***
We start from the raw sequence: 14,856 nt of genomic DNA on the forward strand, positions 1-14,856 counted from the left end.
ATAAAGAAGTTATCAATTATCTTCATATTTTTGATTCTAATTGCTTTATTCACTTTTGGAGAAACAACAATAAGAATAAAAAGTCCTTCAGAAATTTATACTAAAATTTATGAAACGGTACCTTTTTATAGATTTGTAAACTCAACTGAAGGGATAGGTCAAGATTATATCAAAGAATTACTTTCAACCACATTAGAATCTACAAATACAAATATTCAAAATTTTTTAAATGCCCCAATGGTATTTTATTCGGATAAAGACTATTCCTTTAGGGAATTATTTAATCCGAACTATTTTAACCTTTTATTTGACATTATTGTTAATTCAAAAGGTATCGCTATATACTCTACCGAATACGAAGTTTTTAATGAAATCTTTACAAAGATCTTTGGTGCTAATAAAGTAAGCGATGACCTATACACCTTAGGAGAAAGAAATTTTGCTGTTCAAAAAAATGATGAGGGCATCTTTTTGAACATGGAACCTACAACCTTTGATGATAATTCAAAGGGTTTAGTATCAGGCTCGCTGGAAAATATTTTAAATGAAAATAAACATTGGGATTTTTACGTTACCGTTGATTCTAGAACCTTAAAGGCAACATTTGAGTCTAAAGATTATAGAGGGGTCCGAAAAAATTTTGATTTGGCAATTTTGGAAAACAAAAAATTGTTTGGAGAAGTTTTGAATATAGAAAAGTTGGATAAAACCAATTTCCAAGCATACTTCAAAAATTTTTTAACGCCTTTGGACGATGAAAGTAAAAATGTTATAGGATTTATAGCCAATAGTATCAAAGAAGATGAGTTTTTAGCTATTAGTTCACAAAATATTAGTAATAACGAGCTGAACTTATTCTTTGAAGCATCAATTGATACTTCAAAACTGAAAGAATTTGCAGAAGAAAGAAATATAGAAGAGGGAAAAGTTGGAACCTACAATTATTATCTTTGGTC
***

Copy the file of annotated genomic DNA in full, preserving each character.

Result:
We start from the raw sequence: 14,856 nt of genomic DNA on the forward strand, positions 1-14,856 counted from the left end.
ATAAAGAAGTTATCAATTATCTTCATATTTTTGATTCTAATTGCTTTATTCACTTTTGGAGAAACAACAATAAGAATAAAAAGTCCTTCAGAAATTTATACTAAAATTTATGAAACGGTACCTTTTTATAGATTTGTAAACTCAACTGAAGGGATAGGTCAAGATTATATCAAAGAATTACTTTCAACCACATTAGAATCTACAAATACAAATATTCAAAATTTTTTAAATGCCCCAATGGTATTTTATTCGGATAAAGACTATTCCTTTAGGGAATTATTTAATCCGAACTATTTTAACCTTTTATTTGACATTATTGTTAATTCAAAAGGTATCGCTATATACTCTACCGAATACGAAGTTTTTAATGAAATCTTTACAAAGATCTTTGGTGCTAATAAAGTAAGCGATGACCTATACACCTTAGGAGAAAGAAATTTTGCTGTTCAAAAAAATGATGAGGGCATCTTTTTGAACATGGAACCTACAACCTTTGATGATAATTCAAAGGGTTTAGTATCAGGCTCGCTGGAAAATATTTTAAATGAAAATAAACATTGGGATTTTTACGTTACCGTTGATTCTAGAACCTTAAAGGCAACATTTGAGTCTAAAGATTATAGAGGGGTCCGAAAAAATTTTGATTTGGCAATTTTGGAAAACAAAAAATTGTTTGGAGAAGTTTTGAATATAGAAAAGTTGGATAAAACCAATTTCCAAGCATACTTCAAAAATTTTTTAACGCCTTTGGACGATGAAAGTAAAAATGTTATAGGATTTATAGCCAATAGTATCAAAGAAGATGAGTTTTTAGCTATTAGTTCACAAAATATTAGTAATAACGAGCTGAACTTATTCTTTGAAGCATCAATTGATACTTCAAAACTGAAAGAATTTGCAGAAGAAAGAAATATAGAAGAGGGAAAAGTTGGAACCTACAATTATTATCTTTGGTC